Inflammation can play an important role in healing our bodies after an injury, illness or infection.

However, there are many chronic conditions which put the immune system into overdrive and attack healthy tissues, which in turn causes inflammation within our cells.

This subsequently leads to considerable pain and fatigue.

Chronic inflammation is associated with conditions such as rheumatoid arthritis, Crohn’s disease, ulcerative colitis, psoriasis, diabetes, endometriosis, asthma, Alzheimer’s and cardiovascular disease.

Food as a prevention

The food we eat can play a part in aiding or easing inflammation within our bodies.

A diet which focuses on as much fresh produce as possible is considered best for anyone wishing to decrease inflammation. Eating an abundance of fresh fruit and vegetables, along with whole grains, legumes, healthy fats, herbs and spices should be the basis of each day’s meal plan, while omega-3 rich foods should also be included.

A variety of vegetables – especially plenty of leafy greens – are an important component of an anti-inflammatory diet. For their full nutrient value, fruit and vegetables are best consumed raw, but if cooking, steam to optimise their vitamin content.

Citrus fruits (especially lemons) are greatly beneficial to ward off inflammation. Berries and raw nuts, especially almonds and walnuts, are rich in anti-inflammatory properties and are also high in fibre. They can easily be enjoyed as a snack or blitzed into a smoothie.

Healthy oils, such as olive oil, can be used in place of margarine or vegetable oil. Omega-3 fatty acids can also have an anti-inflammatory effect on the body. Foods rich in omega-3 include oily fish (such as salmon, trout, sardines and mackerel), while avocados, flaxseeds, chia seeds and walnuts also contain impressive levels of this nutrient.

Spicy science

Numerous studies have promoted ginger and turmeric as powerful anti-inflammatories. A spoonful of turmeric can easily be added to soups, curries and stews to boost the nutritional content of the dish. Black pepper helps with the absorption of turmeric, so always add a little to any turmeric-rich dish.

Hydration is key

Hydration is also vitally important as it helps our bodies fight inflammation by flushing out toxins, while keeping our joints lubricated. Although tea and coffee aren’t off-limits, green teas, and especially matcha tea (which is high in antioxidants and anti-inflammatory properties) are good alternatives to a regular cuppa. Turmeric can also be consumed as a warming drink; simply add a teaspoon of it with a little black pepper to a cup of recently boiled water and, to ease any bitterness, stir through some honey.

Processed sugars, fried fatty foods, processed meats, and high sodium snacks are all best avoided, when trying to decrease inflammation. Gluten can also cause inflammatory responses for some individuals, so limiting it or avoiding refined carbs, such as white pasta and bread, may be helpful.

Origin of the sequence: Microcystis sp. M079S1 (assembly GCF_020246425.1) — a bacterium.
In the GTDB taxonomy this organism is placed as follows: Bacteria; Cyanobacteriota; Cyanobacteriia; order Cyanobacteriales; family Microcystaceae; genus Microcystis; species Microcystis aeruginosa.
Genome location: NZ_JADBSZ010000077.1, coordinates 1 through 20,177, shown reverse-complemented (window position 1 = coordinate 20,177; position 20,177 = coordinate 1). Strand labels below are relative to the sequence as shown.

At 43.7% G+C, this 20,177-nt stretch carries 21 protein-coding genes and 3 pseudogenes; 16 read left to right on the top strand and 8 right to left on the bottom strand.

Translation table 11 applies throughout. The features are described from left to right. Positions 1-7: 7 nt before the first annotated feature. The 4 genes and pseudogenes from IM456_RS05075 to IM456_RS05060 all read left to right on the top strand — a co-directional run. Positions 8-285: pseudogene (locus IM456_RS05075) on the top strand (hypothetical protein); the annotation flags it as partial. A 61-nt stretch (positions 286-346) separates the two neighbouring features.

Everyone reacts differently to certain foods, and some promoted as beneficial to an anti-inflammatory diet may not suit all, but by trying out a large variety of fresh, nutrient-dense ingredients hopefully you’ll land on some beneficial dietary changes which will help your body to cope more efficiently with inflammatory flare-ups.


Turmeric & lemon-baked salmon

These salmon fillets are delicious served with an array of lightly steamed green vegetables. Alternatively, once the salmon is cooled, it can be popped in the fridge and served cold with a big green salad.

2 tbsp olive oil

2 salmon fillets

1 tsp turmeric

½ tsp smoked paprika

¼ tsp sea salt

Few grinds of black pepper

1 lemon

  • 1 Preheat the oven to 200°C (fan 180°C, gas mark 6).
  • 2 Drizzle a little of the olive oil onto the base of the baking tray, or line with greaseproof paper. Place the salmon fillets on the tray, skin side down.
  • 3 In a small bowl, combine the turmeric, smoked paprika, salt, and black pepper with the olive oil.
  • 4 Cut half of the lemon into slices, save the rest for serving with the fish.
  • 5 Evenly drizzle the oil mixture over the salmon and place two slices of lemon on top of each fillet.
  • 6 Cook in the preheated oven until cooked through, for 25-35 minutes, depending on the thickness of the fillets.
  • 7 When cooked, serve with steamed green vegetables, some quinoa or brown rice, and a wedge of lemon for squeezing over.
  • Dark chocolate & turmeric energy bites

    Dark chocolate and turmeric energy bites. \ Nessa Robins

    Makes 12 bites

    These energy bites are packed with anti-inflammatory busting ingredients and are the perfect snack to enjoy as a nutritious treat.

    90g oats

    75g raw almonds

    1 tbsp chia seeds

    8 dates, chopped & pitted

    1 tsp turmeric

    ½ tsp ground ginger

    ½ tsp ground cinnamon

    Few grinds of black pepper

    3 tbsp coconut oil

    50g dark chocolate, 70% cocoa solids, melted

  • 1 Add the oats, almonds, chia seeds, dates, turmeric, ginger, cinnamon and black pepper to a high-powered blender, and blitz until the mixture is fine and resembles breadcrumbs.
  • 2 Add the coconut oil and pulse gently until combined.
  • 3 Take a small spoonful of the mixture and mould into a ball using your hands. Place on a greaseproof-lined tray. Feel free to use gloves as the turmeric may stain your hands. Repeat until all the mixture has been used. Place the tray in the fridge for 30 minutes.
  • 4 Using a spoon, toss each chilled energy bite in the melted chocolate. Place on the tray and return to the fridge.
  • 5 Once set, transfer to an airtight container and store in the fridge for up to five days.
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